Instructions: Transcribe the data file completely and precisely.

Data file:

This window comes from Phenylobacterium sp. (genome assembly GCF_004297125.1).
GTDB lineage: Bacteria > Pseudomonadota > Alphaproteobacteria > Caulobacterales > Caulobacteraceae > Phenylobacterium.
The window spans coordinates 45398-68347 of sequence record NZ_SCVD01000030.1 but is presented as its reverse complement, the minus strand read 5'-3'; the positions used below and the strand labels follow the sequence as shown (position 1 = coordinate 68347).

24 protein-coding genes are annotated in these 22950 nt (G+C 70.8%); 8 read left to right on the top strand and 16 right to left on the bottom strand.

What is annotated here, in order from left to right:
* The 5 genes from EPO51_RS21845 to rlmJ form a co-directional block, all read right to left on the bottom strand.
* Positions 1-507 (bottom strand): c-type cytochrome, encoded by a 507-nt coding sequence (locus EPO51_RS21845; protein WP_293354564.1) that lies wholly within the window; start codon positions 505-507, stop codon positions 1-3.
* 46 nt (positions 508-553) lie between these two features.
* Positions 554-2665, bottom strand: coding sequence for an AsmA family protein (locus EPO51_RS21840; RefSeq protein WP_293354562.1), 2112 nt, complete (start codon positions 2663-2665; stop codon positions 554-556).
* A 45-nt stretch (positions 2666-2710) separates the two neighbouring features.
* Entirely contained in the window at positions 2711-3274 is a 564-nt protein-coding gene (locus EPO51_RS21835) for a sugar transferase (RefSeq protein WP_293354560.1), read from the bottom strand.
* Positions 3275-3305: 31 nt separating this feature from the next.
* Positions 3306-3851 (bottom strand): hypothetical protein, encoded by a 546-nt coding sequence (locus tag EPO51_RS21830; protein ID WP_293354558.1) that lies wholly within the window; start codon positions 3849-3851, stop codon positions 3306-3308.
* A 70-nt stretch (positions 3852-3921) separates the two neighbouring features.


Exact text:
This window comes from Phenylobacterium sp. (genome assembly GCF_004297125.1).
GTDB lineage: Bacteria > Pseudomonadota > Alphaproteobacteria > Caulobacterales > Caulobacteraceae > Phenylobacterium.
The window spans coordinates 45398-68347 of sequence record NZ_SCVD01000030.1 but is presented as its reverse complement, the minus strand read 5'-3'; the positions used below and the strand labels follow the sequence as shown (position 1 = coordinate 68347).

24 protein-coding genes are annotated in these 22950 nt (G+C 70.8%); 8 read left to right on the top strand and 16 right to left on the bottom strand.

What is annotated here, in order from left to right:
* The 5 genes from EPO51_RS21845 to rlmJ form a co-directional block, all read right to left on the bottom strand.
* Positions 1-507 (bottom strand): c-type cytochrome, encoded by a 507-nt coding sequence (locus EPO51_RS21845; protein WP_293354564.1) that lies wholly within the window; start codon positions 505-507, stop codon positions 1-3.
* 46 nt (positions 508-553) lie between these two features.
* Positions 554-2665, bottom strand: coding sequence for an AsmA family protein (locus EPO51_RS21840; RefSeq protein WP_293354562.1), 2112 nt, complete (start codon positions 2663-2665; stop codon positions 554-556).
* A 45-nt stretch (positions 2666-2710) separates the two neighbouring features.
* Entirely contained in the window at positions 2711-3274 is a 564-nt protein-coding gene (locus EPO51_RS21835) for a sugar transferase (RefSeq protein WP_293354560.1), read from the bottom strand.
* Positions 3275-3305: 31 nt separating this feature from the next.
* Positions 3306-3851 (bottom strand): hypothetical protein, encoded by a 546-nt coding sequence (locus tag EPO51_RS21830; protein ID WP_293354558.1) that lies wholly within the window; start codon positions 3849-3851, stop codon positions 3306-3308.
* A 70-nt stretch (positions 3852-3921) separates the two neighbouring features.